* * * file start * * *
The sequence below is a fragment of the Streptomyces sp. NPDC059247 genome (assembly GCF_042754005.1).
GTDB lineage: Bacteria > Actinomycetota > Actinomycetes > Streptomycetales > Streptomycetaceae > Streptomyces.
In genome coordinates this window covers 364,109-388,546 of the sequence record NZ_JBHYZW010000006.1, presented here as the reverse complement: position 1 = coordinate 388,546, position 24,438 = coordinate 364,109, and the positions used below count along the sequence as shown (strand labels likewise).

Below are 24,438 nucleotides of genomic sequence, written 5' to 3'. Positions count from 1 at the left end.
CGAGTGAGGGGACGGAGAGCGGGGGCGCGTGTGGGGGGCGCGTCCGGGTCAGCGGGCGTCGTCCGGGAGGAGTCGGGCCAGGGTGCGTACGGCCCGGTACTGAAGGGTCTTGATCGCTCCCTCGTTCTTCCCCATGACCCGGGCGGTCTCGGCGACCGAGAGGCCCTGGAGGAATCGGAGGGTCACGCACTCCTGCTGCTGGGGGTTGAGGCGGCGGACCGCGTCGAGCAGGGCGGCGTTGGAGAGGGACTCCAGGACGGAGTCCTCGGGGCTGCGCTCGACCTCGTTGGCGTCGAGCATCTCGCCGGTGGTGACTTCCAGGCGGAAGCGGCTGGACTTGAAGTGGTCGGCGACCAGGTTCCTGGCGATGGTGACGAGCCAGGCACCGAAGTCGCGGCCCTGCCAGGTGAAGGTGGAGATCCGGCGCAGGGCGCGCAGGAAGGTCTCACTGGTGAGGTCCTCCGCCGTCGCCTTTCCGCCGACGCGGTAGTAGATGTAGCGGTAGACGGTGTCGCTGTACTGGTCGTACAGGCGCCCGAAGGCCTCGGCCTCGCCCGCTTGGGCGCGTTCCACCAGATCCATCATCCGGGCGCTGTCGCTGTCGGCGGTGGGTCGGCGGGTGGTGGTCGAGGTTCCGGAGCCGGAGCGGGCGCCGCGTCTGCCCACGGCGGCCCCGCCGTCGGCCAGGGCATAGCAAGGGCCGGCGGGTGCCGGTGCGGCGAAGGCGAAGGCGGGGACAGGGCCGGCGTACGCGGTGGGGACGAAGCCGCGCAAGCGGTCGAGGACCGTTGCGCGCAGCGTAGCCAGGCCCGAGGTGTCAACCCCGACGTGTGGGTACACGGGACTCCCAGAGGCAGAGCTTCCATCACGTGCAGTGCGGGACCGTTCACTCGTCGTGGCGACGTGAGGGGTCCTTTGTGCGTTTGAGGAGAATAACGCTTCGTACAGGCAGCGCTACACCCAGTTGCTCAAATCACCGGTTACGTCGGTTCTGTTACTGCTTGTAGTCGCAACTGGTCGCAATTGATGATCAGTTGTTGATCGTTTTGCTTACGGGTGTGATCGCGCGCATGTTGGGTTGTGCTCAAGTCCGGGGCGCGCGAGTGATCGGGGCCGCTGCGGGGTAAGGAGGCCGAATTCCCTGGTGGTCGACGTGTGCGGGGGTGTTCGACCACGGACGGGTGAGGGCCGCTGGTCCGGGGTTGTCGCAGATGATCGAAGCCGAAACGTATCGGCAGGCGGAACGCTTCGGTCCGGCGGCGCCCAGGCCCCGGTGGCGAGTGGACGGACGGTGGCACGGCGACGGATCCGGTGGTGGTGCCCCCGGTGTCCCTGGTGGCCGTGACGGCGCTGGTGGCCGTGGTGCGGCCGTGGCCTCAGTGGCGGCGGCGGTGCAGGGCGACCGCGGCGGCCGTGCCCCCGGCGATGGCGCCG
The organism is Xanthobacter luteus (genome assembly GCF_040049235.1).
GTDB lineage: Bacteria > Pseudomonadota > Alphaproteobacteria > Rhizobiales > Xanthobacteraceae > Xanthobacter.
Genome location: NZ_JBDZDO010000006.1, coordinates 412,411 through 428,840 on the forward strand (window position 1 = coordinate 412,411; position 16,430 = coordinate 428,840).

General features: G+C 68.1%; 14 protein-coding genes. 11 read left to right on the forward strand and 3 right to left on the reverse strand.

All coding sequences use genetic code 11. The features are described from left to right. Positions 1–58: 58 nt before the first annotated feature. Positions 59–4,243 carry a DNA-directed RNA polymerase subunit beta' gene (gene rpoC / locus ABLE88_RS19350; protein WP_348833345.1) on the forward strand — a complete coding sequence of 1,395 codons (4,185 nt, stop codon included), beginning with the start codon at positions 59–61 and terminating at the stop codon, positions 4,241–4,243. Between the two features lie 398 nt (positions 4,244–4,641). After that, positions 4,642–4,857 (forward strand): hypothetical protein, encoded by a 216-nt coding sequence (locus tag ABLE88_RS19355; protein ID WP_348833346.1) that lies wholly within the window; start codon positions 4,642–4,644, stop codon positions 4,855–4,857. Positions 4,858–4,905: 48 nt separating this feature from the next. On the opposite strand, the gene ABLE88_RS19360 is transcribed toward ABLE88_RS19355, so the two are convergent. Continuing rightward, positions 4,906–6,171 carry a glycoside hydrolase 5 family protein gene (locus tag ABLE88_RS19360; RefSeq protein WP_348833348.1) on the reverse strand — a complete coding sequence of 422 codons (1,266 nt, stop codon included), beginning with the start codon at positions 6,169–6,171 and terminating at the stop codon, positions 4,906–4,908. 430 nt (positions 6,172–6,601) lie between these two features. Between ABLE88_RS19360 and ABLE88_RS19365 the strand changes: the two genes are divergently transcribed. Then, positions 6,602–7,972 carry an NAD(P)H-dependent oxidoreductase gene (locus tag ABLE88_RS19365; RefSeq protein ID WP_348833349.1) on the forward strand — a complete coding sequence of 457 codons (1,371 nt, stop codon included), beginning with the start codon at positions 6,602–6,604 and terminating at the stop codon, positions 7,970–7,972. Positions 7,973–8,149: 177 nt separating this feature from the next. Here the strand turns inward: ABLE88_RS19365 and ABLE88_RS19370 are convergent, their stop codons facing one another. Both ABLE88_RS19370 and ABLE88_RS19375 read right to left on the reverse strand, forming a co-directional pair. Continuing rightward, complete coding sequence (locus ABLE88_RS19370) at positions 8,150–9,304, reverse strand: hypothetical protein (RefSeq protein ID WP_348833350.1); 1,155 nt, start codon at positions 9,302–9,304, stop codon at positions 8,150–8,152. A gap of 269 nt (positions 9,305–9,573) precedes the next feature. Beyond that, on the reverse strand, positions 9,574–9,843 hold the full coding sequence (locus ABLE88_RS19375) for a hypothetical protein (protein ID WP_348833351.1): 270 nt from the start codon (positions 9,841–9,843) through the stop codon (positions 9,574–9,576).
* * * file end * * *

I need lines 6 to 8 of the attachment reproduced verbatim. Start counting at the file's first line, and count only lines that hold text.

The organism is Xanthobacter luteus (genome assembly GCF_040049235.1).
GTDB lineage: Bacteria > Pseudomonadota > Alphaproteobacteria > Rhizobiales > Xanthobacteraceae > Xanthobacter.
Genome location: NZ_JBDZDO010000006.1, coordinates 412,411 through 428,840 on the forward strand (window position 1 = coordinate 412,411; position 16,430 = coordinate 428,840).